A Guide to Creating a Minimalist Home
I can’t claim that my home is completely minimalist, but it surely isn’t cluttered, and most people I know would call it a pretty minimalist home. One recent visi...
To use this functions you must log in. If you have not account yet, use Create account button.
Place this code, and your visitors will be able to read this article directly from your site.
I can’t claim that my home is completely minimalist, but it surely
isn’t cluttered, and most people I know would call it a pretty
One recent visitor saw my kitchen and remarked, “I’ve never seen a kitchen that looked so clean, so clear of stuff!” Well, I do my best to keep it clean, but the key is to remove the unnecessary stuff.
For example, on the floor of my kitchen/dining room area are just a
few essentials: dining table (clear of any clutter), chairs, some
counter stools, a high chair, a step stool for the kids. On the
counters are only the toaster, coffee maker and microwave.
Is this kind of minimalist home devoid of character and fun and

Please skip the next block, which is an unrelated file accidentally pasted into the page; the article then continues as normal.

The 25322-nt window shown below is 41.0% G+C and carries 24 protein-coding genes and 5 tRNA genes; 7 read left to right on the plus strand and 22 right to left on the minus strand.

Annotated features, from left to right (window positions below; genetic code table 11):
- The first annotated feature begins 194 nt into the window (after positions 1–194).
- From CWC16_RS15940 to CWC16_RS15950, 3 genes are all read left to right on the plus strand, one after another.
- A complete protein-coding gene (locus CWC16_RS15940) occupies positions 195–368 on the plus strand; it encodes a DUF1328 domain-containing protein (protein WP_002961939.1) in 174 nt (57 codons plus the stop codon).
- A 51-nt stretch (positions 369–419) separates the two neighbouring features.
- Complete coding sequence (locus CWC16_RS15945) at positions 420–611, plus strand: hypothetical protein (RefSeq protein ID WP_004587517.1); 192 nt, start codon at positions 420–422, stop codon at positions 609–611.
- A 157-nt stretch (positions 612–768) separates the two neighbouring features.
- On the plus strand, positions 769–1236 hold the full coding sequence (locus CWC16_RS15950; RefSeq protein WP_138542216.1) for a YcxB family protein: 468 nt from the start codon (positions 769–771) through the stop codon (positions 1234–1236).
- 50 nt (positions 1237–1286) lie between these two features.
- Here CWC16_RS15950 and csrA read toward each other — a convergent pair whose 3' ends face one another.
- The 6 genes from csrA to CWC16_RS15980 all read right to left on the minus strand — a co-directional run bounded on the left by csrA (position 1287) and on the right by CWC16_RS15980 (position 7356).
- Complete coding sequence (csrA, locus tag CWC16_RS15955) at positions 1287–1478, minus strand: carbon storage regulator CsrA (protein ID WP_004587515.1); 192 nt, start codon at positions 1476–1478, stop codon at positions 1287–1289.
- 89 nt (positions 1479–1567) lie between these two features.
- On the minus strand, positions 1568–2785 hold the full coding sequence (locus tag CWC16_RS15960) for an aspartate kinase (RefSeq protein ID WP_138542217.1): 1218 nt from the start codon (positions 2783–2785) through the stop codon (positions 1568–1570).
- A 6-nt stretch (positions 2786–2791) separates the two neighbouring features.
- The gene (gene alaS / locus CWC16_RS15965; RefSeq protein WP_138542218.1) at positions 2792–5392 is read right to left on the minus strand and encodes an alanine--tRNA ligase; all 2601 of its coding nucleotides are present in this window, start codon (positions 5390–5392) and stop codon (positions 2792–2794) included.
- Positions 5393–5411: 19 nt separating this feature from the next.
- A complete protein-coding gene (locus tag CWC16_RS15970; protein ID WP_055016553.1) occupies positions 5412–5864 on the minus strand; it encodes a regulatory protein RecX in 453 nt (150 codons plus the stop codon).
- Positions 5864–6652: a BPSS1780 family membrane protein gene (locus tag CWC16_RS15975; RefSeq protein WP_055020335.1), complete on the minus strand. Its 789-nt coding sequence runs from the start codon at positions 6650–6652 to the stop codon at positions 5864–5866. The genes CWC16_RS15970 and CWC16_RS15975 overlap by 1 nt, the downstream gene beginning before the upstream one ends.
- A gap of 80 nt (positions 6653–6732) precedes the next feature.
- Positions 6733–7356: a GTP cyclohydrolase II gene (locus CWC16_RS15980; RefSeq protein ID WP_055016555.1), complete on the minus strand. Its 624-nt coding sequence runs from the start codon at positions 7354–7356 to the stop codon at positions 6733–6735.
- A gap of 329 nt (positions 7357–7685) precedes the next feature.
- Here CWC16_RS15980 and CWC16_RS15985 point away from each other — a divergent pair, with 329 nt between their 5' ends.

life? Some might think so, but I get a strange satisfaction, a
fulfillment, at looking around and seeing a home free of clutter. It’s
calming, and liberating, and just nice.
Benefits of a Minimalist Home
I could probably go on for awhile about this, but let me just list a few key benefits:
- Less stressful. Clutter is a form of visual
distraction, and everything in our vision pulls at our attention at
least a little. The less clutter, the less visual stress we have. A
minimalist home is calming.
- More appealing. Think about photos of homes that
are cluttered, and photos of minimalist homes. The ones with almost
nothing in them except some beautiful furniture, some nice artwork, and
a very few pretty decorations, are the ones that appeal to most of us.
You can make your home more appealing by making it more minimalist.
- Easier to clean. It’s hard to clean a whole bunch
of objects, or to sweep or vacuum around a bunch of furniture. The more
stuff you have, the more you have to keep clean, and the more
complicated it is to clean around the stuff. Think about how easy it is
to clean an empty room compared to one with 50 objects in it. That’s an